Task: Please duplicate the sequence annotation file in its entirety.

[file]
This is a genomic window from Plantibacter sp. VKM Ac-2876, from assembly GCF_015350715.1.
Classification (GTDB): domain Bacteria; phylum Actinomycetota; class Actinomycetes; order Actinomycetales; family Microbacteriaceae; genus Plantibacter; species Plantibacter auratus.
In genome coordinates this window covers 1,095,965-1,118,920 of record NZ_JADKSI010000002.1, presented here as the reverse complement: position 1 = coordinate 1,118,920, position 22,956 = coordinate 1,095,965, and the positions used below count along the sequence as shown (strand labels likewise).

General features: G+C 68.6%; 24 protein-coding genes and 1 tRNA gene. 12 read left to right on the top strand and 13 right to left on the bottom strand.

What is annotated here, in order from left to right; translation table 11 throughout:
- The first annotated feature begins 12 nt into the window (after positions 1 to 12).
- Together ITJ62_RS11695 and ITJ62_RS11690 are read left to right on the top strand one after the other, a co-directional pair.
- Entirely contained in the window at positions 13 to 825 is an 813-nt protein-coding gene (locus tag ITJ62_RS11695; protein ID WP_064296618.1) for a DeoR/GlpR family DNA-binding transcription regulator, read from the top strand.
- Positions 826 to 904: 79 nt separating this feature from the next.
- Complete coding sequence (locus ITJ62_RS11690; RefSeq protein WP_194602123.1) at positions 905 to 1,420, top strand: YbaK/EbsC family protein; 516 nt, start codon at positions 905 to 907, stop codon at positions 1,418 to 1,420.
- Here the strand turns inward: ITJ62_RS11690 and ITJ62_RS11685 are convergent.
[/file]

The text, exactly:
This is a genomic window from Plantibacter sp. VKM Ac-2876, from assembly GCF_015350715.1.
Classification (GTDB): domain Bacteria; phylum Actinomycetota; class Actinomycetes; order Actinomycetales; family Microbacteriaceae; genus Plantibacter; species Plantibacter auratus.
In genome coordinates this window covers 1,095,965-1,118,920 of record NZ_JADKSI010000002.1, presented here as the reverse complement: position 1 = coordinate 1,118,920, position 22,956 = coordinate 1,095,965, and the positions used below count along the sequence as shown (strand labels likewise).

General features: G+C 68.6%; 24 protein-coding genes and 1 tRNA gene. 12 read left to right on the top strand and 13 right to left on the bottom strand.

What is annotated here, in order from left to right; translation table 11 throughout:
- The first annotated feature begins 12 nt into the window (after positions 1 to 12).
- Together ITJ62_RS11695 and ITJ62_RS11690 are read left to right on the top strand one after the other, a co-directional pair.
- Entirely contained in the window at positions 13 to 825 is an 813-nt protein-coding gene (locus tag ITJ62_RS11695; protein ID WP_064296618.1) for a DeoR/GlpR family DNA-binding transcription regulator, read from the top strand.
- Positions 826 to 904: 79 nt separating this feature from the next.
- Complete coding sequence (locus ITJ62_RS11690; RefSeq protein WP_194602123.1) at positions 905 to 1,420, top strand: YbaK/EbsC family protein; 516 nt, start codon at positions 905 to 907, stop codon at positions 1,418 to 1,420.
- Here the strand turns inward: ITJ62_RS11690 and ITJ62_RS11685 are convergent.